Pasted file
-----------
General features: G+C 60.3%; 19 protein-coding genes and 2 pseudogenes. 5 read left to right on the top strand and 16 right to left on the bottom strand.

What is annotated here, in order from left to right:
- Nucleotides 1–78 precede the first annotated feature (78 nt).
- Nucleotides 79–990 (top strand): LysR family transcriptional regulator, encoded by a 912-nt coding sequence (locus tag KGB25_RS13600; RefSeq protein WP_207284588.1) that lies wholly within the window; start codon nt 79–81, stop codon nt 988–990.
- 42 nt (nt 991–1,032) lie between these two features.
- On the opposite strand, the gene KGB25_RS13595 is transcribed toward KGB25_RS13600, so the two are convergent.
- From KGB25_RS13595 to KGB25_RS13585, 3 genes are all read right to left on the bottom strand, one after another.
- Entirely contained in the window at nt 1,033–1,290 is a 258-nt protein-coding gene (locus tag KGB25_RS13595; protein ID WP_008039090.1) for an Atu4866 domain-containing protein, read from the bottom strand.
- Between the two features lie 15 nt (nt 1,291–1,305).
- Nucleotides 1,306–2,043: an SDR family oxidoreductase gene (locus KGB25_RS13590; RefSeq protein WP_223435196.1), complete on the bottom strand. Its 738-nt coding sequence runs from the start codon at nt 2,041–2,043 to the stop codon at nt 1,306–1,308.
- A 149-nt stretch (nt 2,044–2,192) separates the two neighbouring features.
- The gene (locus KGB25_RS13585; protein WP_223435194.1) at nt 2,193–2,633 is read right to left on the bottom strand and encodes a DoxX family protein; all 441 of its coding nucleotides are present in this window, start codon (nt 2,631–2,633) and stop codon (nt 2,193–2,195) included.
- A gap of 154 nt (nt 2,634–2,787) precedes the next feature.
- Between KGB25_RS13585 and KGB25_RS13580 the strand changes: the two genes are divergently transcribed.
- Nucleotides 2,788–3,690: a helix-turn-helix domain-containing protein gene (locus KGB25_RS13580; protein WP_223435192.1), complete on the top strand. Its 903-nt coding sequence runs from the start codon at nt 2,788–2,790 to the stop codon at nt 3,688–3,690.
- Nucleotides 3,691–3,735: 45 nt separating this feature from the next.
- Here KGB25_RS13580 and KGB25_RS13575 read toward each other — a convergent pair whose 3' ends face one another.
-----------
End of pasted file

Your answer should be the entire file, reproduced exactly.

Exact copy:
General features: G+C 60.3%; 19 protein-coding genes and 2 pseudogenes. 5 read left to right on the top strand and 16 right to left on the bottom strand.

What is annotated here, in order from left to right:
- Nucleotides 1–78 precede the first annotated feature (78 nt).
- Nucleotides 79–990 (top strand): LysR family transcriptional regulator, encoded by a 912-nt coding sequence (locus tag KGB25_RS13600; RefSeq protein WP_207284588.1) that lies wholly within the window; start codon nt 79–81, stop codon nt 988–990.
- 42 nt (nt 991–1,032) lie between these two features.
- On the opposite strand, the gene KGB25_RS13595 is transcribed toward KGB25_RS13600, so the two are convergent.
- From KGB25_RS13595 to KGB25_RS13585, 3 genes are all read right to left on the bottom strand, one after another.
- Entirely contained in the window at nt 1,033–1,290 is a 258-nt protein-coding gene (locus tag KGB25_RS13595; protein ID WP_008039090.1) for an Atu4866 domain-containing protein, read from the bottom strand.
- Between the two features lie 15 nt (nt 1,291–1,305).
- Nucleotides 1,306–2,043: an SDR family oxidoreductase gene (locus KGB25_RS13590; RefSeq protein WP_223435196.1), complete on the bottom strand. Its 738-nt coding sequence runs from the start codon at nt 2,041–2,043 to the stop codon at nt 1,306–1,308.
- A 149-nt stretch (nt 2,044–2,192) separates the two neighbouring features.
- The gene (locus KGB25_RS13585; protein WP_223435194.1) at nt 2,193–2,633 is read right to left on the bottom strand and encodes a DoxX family protein; all 441 of its coding nucleotides are present in this window, start codon (nt 2,631–2,633) and stop codon (nt 2,193–2,195) included.
- A gap of 154 nt (nt 2,634–2,787) precedes the next feature.
- Between KGB25_RS13585 and KGB25_RS13580 the strand changes: the two genes are divergently transcribed.
- Nucleotides 2,788–3,690: a helix-turn-helix domain-containing protein gene (locus KGB25_RS13580; protein WP_223435192.1), complete on the top strand. Its 903-nt coding sequence runs from the start codon at nt 2,788–2,790 to the stop codon at nt 3,688–3,690.
- Nucleotides 3,691–3,735: 45 nt separating this feature from the next.
- Here KGB25_RS13580 and KGB25_RS13575 read toward each other — a convergent pair whose 3' ends face one another.